Sandberg, AnnaTranslatorsecondary authorsome editionsconfirmed
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Epigraph
The Lace Reader must stare at the piece of lace until the pattern blurs and the face of the Seeker disappears completely behind the veil. When the eyes begin to fill with tears and the patience is long exhausted, there will appear a glimpse of something not quite seen. In this moment an image will begin to form . . . in the space between what is real and what is only imagined. --The Lace Reader's Guide
Dedication
To my wonderful husband, Gary, and to my sister-in-law Joanne's magical red hair
First words
My name is Towner Whitney. No, that's not exactly true. My real first name is Sophya. Never believe me. I lie all the time.
Quotations
He was worse than a Starbucks snob, but he didn't tell her that. He didn't even drink Starbucks coffee. Used to. Then, last year, his daughter had saved up her allowance and bought him a French press for Christmas, and now he couldn't drink his coffee any other way.
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(Click to show. Warning: May contain spoilers.)
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Wikipedia in English (1)

Book description
Towner Whitney, descended from a line of mind readers and fortune tellers, returns to Salem, Massachusetts to recover from several traumas and discovers that her great-aunt Eva has suspiciously drowned, and local cop John Rafferty looks into the mystery while falling for Towner.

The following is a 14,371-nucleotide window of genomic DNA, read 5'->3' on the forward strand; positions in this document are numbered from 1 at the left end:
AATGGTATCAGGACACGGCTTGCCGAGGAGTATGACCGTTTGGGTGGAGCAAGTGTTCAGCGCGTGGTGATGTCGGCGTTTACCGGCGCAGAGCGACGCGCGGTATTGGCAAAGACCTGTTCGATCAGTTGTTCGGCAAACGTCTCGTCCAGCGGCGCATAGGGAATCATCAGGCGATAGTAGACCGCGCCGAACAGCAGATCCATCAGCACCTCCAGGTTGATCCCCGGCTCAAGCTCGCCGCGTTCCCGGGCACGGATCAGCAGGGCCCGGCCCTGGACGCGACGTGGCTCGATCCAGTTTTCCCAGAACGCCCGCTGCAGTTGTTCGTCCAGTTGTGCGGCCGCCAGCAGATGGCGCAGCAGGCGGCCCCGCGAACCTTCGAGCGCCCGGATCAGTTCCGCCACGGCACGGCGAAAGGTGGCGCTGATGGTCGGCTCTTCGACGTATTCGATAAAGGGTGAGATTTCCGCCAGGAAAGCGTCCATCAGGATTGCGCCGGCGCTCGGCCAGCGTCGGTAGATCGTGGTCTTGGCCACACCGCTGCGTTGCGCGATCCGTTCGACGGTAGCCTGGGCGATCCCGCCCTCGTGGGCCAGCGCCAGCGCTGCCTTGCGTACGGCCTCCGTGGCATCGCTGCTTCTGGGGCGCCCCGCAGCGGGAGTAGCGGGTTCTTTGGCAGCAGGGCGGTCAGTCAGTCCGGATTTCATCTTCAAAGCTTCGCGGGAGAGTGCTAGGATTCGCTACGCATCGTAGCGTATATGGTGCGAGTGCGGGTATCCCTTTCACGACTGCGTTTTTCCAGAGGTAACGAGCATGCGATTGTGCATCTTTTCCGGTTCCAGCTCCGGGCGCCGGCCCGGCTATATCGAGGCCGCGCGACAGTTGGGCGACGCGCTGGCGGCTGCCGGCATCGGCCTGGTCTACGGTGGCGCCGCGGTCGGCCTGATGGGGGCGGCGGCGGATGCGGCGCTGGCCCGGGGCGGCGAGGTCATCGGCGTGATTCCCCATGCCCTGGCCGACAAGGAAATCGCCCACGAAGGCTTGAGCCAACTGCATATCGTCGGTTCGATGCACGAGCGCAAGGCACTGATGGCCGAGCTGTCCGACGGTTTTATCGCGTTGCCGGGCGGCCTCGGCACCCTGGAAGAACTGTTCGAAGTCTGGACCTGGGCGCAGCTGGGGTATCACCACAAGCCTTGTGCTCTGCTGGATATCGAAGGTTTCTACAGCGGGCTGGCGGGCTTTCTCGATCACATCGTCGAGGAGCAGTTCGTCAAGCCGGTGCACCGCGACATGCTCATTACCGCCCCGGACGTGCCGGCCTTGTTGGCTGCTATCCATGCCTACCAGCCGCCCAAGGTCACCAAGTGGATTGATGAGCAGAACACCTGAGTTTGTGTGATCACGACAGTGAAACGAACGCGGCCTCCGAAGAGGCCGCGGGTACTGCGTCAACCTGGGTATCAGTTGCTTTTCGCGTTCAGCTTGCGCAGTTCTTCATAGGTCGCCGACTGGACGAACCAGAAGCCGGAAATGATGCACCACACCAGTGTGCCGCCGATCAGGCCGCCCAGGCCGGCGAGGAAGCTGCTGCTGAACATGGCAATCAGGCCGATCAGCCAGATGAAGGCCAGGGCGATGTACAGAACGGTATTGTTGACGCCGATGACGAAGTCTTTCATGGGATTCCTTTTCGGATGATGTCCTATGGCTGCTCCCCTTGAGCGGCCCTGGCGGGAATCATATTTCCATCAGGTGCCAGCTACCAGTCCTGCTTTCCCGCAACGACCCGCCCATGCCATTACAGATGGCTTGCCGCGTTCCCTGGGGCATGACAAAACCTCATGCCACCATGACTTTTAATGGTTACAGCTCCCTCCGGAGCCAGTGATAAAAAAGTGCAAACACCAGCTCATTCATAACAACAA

Haiku summary

Amazon.com Amazon.com Review (ISBN 0061624764, Hardcover)

Amazon Best of the Month, August 2008: Brunonia Barry dreamt she saw a prophecy in a piece of lace, a vision so potent she spun it into a novel. The Lace Reader retains the strange magic of a vivid dream, though Barry's portrayal of modern-day Salem, Massachusetts--with its fascinating cast of eccentrics--is reportedly spot-on. Some of its stranger residents include generations of Whitney women, with a gift for seeing the future in the lace they make. Towner Whitney, back to Salem from self-imposed exile on the West Coast, has plans for recuperation that evaporate with her great-aunt Eva's mysterious drowning. Fighting fear from a traumatic adolescence she can barely remember, Towner digs in for answers. But questions compound with the disappearance of a young woman under the thrall of a local fire-and-brimstone preacher, whose history of violence against Whitney women makes the situation personal for Towner. Her role in cop John Rafferty's investigation sparks a tentative romance. And as they scramble to avert disaster, the past that had slipped through the gaps in Towner's memory explodes into the present with a violence that capsizes her concept of truth. Readers will look back at the story in a new light, picking out the clues in this complex, lovely piece of work. --Mari Malcolm

(retrieved from Amazon Mon, 30 Sep 2013 13:28:57 -0400)

(see all 5 descriptions)

A young woman descended from a long line of mind readers and fortune tellers has returned to her hometown of Salem, Massachusetts, for rest and relaxation. Any tranquility in her life is short-lived, however, when her aunt drowns under mysterious circumstances.… (more)

(summary from another edition)